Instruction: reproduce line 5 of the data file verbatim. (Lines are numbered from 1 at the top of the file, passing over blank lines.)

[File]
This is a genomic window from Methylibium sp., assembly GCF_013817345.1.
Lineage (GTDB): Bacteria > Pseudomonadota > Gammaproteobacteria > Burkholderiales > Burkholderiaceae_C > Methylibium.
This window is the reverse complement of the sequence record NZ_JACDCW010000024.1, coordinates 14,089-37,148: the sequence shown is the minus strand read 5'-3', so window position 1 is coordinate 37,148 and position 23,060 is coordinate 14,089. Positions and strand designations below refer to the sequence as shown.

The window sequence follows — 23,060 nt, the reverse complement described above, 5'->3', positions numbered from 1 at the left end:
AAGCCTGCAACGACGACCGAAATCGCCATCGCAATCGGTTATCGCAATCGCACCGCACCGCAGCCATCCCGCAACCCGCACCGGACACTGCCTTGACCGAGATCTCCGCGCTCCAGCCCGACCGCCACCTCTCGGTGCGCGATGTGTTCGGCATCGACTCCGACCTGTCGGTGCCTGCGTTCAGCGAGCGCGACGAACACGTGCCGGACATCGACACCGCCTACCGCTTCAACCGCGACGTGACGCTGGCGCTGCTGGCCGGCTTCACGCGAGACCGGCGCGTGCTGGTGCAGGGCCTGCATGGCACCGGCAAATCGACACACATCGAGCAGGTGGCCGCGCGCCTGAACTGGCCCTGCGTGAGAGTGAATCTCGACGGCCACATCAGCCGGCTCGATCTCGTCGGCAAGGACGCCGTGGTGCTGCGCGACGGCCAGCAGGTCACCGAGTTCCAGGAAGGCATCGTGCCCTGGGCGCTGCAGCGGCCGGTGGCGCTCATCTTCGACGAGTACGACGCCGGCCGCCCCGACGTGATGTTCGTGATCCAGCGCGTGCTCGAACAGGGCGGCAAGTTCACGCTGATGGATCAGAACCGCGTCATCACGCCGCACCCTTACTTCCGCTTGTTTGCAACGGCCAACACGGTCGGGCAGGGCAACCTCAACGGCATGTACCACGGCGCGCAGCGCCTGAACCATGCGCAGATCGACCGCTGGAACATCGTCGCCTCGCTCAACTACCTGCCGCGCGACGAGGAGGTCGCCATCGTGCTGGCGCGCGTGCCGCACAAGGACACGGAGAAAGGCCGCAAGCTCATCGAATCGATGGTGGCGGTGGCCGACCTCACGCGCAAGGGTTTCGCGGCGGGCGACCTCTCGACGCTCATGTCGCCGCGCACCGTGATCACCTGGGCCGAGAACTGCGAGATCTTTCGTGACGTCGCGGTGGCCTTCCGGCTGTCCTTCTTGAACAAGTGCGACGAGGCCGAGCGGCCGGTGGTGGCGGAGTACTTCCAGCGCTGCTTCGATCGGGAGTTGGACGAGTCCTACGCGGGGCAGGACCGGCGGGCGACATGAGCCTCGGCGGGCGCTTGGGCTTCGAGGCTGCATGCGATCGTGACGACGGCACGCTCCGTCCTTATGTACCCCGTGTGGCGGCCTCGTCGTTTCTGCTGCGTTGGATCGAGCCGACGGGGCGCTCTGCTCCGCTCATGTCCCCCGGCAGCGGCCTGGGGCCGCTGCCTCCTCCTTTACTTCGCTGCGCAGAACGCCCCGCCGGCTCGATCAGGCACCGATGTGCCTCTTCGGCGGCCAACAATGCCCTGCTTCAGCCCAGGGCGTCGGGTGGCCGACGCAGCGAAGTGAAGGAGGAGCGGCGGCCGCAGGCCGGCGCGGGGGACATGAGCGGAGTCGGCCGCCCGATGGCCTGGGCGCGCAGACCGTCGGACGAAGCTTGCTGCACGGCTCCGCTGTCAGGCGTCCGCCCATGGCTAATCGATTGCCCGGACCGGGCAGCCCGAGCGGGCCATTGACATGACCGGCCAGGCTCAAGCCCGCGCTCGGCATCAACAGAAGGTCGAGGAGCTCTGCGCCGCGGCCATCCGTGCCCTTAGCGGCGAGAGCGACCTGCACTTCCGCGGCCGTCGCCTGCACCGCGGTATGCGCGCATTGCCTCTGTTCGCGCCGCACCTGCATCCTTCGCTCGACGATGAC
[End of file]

AAGCCTGCAACGACGACCGAAATCGCCATCGCAATCGGTTATCGCAATCGCACCGCACCGCAGCCATCCCGCAACCCGCACCGGACACTGCCTTGACCGAGATCTCCGCGCTCCAGCCCGACCGCCACCTCTCGGTGCGCGATGTGTTCGGCATCGACTCCGACCTGTCGGTGCCTGCGTTCAGCGAGCGCGACGAACACGTGCCGGACATCGACACCGCCTACCGCTTCAACCGCGACGTGACGCTGGCGCTGCTGGCCGGCTTCACGCGAGACCGGCGCGTGCTGGTGCAGGGCCTGCATGGCACCGGCAAATCGACACACATCGAGCAGGTGGCCGCGCGCCTGAACTGGCCCTGCGTGAGAGTGAATCTCGACGGCCACATCAGCCGGCTCGATCTCGTCGGCAAGGACGCCGTGGTGCTGCGCGACGGCCAGCAGGTCACCGAGTTCCAGGAAGGCATCGTGCCCTGGGCGCTGCAGCGGCCGGTGGCGCTCATCTTCGACGAGTACGACGCCGGCCGCCCCGACGTGATGTTCGTGATCCAGCGCGTGCTCGAACAGGGCGGCAAGTTCACGCTGATGGATCAGAACCGCGTCATCACGCCGCACCCTTACTTCCGCTTGTTTGCAACGGCCAACACGGTCGGGCAGGGCAACCTCAACGGCATGTACCACGGCGCGCAGCGCCTGAACCATGCGCAGATCGACCGCTGGAACATCGTCGCCTCGCTCAACTACCTGCCGCGCGACGAGGAGGTCGCCATCGTGCTGGCGCGCGTGCCGCACAAGGACACGGAGAAAGGCCGCAAGCTCATCGAATCGATGGTGGCGGTGGCCGACCTCACGCGCAAGGGTTTCGCGGCGGGCGACCTCTCGACGCTCATGTCGCCGCGCACCGTGATCACCTGGGCCGAGAACTGCGAGATCTTTCGTGACGTCGCGGTGGCCTTCCGGCTGTCCTTCTTGAACAAGTGCGACGAGGCCGAGCGGCCGGTGGTGGCGGAGTACTTCCAGCGCTGCTTCGATCGGGAGTTGGACGAGTCCTACGCGGGGCAGGACCGGCGGGCGACATGAGCCTCGGCGGGCGCTTGGGCTTCGAGGCTGCATGCGATCGTGACGACGGCACGCTCCGTCCTTATGTACCCCGTGTGGCGGCCTCGTCGTTTCTGCTGCGTTGGATCGAGCCGACGGGGCGCTCTGCTCCGCTCATGTCCCCCGGCAGCGGCCTGGGGCCGCTGCCTCCTCCTTTACTTCGCTGCGCAGAACGCCCCGCCGGCTCGATCAGGCACCGATGTGCCTCTTCGGCGGCCAACAATGCCCTGCTTCAGCCCAGGGCGTCGGGTGGCCGACGCAGCGAAGTGAAGGAGGAGCGGCGGCCGCAGGCCGGCGCGGGGGACATGAGCGGAGTCGGCCGCCCGATGGCCTGGGCGCGCAGACCGTCGGACGAAGCTTGCTGCACGGCTCCGCTGTCAGGCGTCCGCCCATGGCTAATCGATTGCCCGGACCGGGCAGCCCGAGCGGGCCATTGACATGACCGGCCAGGCTCAAGCCCGCGCTCGGCATCAACAGAAGGTCGAGGAGCTCTGCGCCGCGGCCATCCGTGCCCTTAGCGGCGAGAGCGACCTGCACTTCCGCGGCCGTCGCCTGCACCGCGGTATGCGCGCATTGCCTCTGTTCGCGCCGCACCTGCATCCTTCGCTCGACGATGAC